With continued headlines of record highs on U.S. stock exchanges in the first quarter, investors may have felt confident in their investments. However, the rally has been very sector specific. The Dow Jones 30 was up over 10% in the first quarter, while the Toronto Stock Exchange (TSX) rose only 2%. The major discrepancy can be explained by the large natural resource weighting on the TSX. Resources make up over 40% of the TSX. During this period, the energy sub-index was flat, golds were down 15%, and metals were down 14%.

31 Mar 2013

“Life’s missed opportunities, at the end, may seem more poignant to us than those we embraced—because in our imagination they have a perfection that reality can never rival.”
-Roger Ebert

2 Mar 2013

Norm Lamarche: It is difficult to find a period of time when the Canadian resource sector has been so out of favor. The period post-Asian contagion, from 1998-2000 comes to mind. In that period, a western economy was healthy and growing, and had absorbed the emerging nations’ issues of 1997-1998. Commodity prices had recovered, reflecting worldwide economic fundamentals, but the resource stocks remained out of favor because investors were funneling money into sectors deemed more exciting. The technology sector at the time was taking cash flows away from the resource sector.

20 Feb 2013

Current Asset Allocation (Feb 2013):
Equity 20%, Short 10%, Net Cash 20%, Privates 7%, Convertible Debentures 17%, Short-Term Bond 7%, Other Bond 14%, Cash Encumbered for Shorts 15%

We have been redeploying to cyclical equities on a hedged basis and to shorts in individual names that we deem to be expensive and, furthermore, we are allocating to convertible bonds as we see value in these securities. We are also building short positions in equity indices as one means to hedge equity exposure.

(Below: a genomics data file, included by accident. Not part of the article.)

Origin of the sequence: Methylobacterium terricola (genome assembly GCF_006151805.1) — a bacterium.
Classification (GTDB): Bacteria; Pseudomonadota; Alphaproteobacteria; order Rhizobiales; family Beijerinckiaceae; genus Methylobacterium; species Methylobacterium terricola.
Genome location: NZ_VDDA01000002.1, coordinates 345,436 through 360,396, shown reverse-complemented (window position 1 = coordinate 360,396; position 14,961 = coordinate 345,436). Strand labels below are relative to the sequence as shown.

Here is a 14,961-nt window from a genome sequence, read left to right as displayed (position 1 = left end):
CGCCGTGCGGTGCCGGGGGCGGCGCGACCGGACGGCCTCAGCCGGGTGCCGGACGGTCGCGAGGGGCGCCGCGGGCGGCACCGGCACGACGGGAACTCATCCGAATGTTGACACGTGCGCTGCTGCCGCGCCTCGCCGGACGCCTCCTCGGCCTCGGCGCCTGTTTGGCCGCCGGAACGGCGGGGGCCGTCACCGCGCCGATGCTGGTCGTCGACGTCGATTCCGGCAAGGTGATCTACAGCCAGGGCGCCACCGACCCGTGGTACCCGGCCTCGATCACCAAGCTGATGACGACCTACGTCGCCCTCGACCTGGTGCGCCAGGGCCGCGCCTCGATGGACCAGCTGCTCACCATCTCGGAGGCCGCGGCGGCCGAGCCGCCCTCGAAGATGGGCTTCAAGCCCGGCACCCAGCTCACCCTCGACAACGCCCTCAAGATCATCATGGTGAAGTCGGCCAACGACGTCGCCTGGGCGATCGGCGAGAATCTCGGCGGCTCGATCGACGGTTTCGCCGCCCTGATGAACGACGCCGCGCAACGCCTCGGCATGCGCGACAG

1 Feb 2013

Economic Overview and Fund Positioning

A Dedicated and Experienced Team

OFI SteelPath focuses on energy infrastructure investment primarily through the Master Limited Partnership (MLP) asset class. OFI SteelPath has a market leading position and an eight-year track record in MLP investing, including an investment
team with over 50 years of combined energy infrastructure analysis and investment experience. The Investment Team is located in Dallas, Texas, in close proximity to the majority of MLP management teams and the country’s energy industry leaders.

Pages

Read commentary/video/audio disclaimer

Disclaimer:

The opinions expressed herein reflect those of the individual portfolio manager. These opinions are subject to change at any time based on market or other conditions, and Front Street Capital disclaims any responsibility to update such views. These opinions may differ from those of other portfolio managers or of Front Street Capital as a whole.

These views are for informational purposes only and are not intended to be a forecast of future events, a guarantee of future results or investment advice. All data referenced herein are from sources deemed to be reliable but cannot be guaranteed.

These views may not be relied upon as investment advice and, because investment decisions are based on numerous factors, may not be relied upon as an indication of trading intent on behalf of Front Street Capital. Any discussion of any of the funds’ holdings are as of the podcast interview date, and are subject to change.

If specific securities are referenced, they have been selected by the portfolio manager on an objective basis to illustrate the views expressed herein. Such references do not include all material information about such securities, including risks, and are not intended to be recommendations to take any action with respect to such securities. Referenced securities may not be representative of the portfolio manager's current or future investments and are subject to change at any time.